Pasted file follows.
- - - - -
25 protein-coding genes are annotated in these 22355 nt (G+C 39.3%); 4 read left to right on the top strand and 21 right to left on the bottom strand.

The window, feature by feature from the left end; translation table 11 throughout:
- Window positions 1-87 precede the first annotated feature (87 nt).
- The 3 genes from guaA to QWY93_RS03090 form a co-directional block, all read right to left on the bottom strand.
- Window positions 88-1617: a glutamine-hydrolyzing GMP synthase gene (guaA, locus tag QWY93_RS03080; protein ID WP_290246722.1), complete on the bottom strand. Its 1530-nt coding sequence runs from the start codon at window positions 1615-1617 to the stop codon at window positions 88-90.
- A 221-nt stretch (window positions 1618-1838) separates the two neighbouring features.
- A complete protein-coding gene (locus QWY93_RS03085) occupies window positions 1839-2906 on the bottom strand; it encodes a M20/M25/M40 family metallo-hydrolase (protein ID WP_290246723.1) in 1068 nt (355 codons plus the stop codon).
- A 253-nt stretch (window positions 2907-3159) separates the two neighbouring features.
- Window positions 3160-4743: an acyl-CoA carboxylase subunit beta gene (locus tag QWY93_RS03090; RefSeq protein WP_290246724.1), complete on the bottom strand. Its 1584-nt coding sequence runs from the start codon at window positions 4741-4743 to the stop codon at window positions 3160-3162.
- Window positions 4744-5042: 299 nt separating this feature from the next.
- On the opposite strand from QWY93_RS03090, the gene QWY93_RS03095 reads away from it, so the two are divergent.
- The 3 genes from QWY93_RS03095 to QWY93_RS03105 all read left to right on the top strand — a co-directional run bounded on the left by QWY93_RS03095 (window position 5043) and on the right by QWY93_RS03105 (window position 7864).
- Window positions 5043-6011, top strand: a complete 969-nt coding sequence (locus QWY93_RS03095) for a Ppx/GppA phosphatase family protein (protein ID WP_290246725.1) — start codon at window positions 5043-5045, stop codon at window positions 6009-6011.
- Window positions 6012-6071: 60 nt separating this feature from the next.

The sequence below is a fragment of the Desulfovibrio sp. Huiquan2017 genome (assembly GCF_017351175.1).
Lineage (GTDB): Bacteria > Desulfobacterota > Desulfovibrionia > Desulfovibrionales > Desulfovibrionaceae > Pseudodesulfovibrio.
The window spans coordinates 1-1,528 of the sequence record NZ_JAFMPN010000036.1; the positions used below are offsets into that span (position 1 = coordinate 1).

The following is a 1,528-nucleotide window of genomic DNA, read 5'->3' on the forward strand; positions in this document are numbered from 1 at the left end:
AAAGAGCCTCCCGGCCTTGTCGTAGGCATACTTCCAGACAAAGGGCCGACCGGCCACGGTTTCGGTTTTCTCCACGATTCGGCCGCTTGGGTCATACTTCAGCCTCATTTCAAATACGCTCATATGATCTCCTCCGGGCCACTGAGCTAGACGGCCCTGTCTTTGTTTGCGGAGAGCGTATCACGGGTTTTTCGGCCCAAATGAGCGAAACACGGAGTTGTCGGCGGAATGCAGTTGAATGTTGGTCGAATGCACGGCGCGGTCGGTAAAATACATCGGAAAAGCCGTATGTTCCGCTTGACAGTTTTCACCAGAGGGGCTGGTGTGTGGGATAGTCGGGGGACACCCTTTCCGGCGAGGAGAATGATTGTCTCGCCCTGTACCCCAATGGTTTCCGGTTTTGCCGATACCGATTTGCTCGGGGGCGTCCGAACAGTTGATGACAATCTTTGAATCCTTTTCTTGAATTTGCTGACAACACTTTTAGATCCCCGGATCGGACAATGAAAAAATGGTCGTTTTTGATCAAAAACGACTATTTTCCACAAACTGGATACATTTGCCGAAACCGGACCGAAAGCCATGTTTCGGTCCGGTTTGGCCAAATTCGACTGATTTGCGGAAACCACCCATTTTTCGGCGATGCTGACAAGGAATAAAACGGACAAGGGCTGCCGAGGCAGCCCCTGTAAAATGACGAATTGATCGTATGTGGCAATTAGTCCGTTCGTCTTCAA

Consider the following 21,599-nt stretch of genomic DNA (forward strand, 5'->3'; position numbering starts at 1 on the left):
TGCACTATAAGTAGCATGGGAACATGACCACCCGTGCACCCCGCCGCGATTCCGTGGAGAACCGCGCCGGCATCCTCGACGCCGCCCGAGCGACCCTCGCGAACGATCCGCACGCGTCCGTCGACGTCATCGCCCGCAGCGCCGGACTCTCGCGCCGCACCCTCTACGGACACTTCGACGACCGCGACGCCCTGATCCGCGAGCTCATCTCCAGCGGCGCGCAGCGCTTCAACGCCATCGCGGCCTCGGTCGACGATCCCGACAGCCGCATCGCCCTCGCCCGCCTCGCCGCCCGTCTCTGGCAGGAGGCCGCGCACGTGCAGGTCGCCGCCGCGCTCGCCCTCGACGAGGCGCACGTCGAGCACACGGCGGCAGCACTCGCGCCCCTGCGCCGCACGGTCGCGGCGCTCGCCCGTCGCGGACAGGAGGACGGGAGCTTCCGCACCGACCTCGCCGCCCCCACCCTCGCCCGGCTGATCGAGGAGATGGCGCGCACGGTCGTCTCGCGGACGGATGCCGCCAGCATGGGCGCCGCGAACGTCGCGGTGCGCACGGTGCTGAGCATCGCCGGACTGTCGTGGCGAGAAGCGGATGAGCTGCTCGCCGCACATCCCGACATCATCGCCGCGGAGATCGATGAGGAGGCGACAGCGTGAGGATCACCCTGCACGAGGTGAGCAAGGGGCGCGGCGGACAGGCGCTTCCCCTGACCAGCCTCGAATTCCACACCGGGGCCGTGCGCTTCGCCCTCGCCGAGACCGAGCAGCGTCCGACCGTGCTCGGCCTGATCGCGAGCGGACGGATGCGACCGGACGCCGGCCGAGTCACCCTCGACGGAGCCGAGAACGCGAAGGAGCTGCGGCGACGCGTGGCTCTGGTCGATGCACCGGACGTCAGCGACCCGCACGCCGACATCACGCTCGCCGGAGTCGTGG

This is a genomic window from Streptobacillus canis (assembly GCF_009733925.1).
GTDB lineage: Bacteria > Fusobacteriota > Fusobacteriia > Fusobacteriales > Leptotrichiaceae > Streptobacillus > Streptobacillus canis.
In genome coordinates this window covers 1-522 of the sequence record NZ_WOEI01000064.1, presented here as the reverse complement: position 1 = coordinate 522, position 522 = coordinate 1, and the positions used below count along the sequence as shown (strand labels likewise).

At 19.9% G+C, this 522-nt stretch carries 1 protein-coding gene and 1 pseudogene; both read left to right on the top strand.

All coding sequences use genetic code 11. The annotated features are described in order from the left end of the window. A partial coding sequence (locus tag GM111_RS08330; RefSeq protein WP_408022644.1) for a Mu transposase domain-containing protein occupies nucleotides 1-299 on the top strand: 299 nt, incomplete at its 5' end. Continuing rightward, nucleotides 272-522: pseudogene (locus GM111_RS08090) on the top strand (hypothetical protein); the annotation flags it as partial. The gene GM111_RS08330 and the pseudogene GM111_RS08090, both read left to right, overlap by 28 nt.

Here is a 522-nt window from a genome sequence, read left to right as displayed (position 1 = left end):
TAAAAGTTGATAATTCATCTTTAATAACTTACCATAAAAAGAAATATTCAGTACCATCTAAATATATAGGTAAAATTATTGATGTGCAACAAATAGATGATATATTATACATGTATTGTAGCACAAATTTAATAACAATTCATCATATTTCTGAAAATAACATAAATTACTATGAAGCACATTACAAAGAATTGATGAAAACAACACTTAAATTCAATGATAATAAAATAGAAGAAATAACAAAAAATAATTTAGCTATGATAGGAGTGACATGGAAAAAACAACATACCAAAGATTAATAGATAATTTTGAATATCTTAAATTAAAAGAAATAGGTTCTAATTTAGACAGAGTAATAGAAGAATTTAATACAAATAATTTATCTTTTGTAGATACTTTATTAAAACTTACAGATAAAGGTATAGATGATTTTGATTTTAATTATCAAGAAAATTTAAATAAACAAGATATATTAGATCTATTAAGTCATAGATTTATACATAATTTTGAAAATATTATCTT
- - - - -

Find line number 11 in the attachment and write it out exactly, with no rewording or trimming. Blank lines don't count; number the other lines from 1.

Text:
- On the opposite strand from QWY93_RS03090, the gene QWY93_RS03095 reads away from it, so the two are divergent.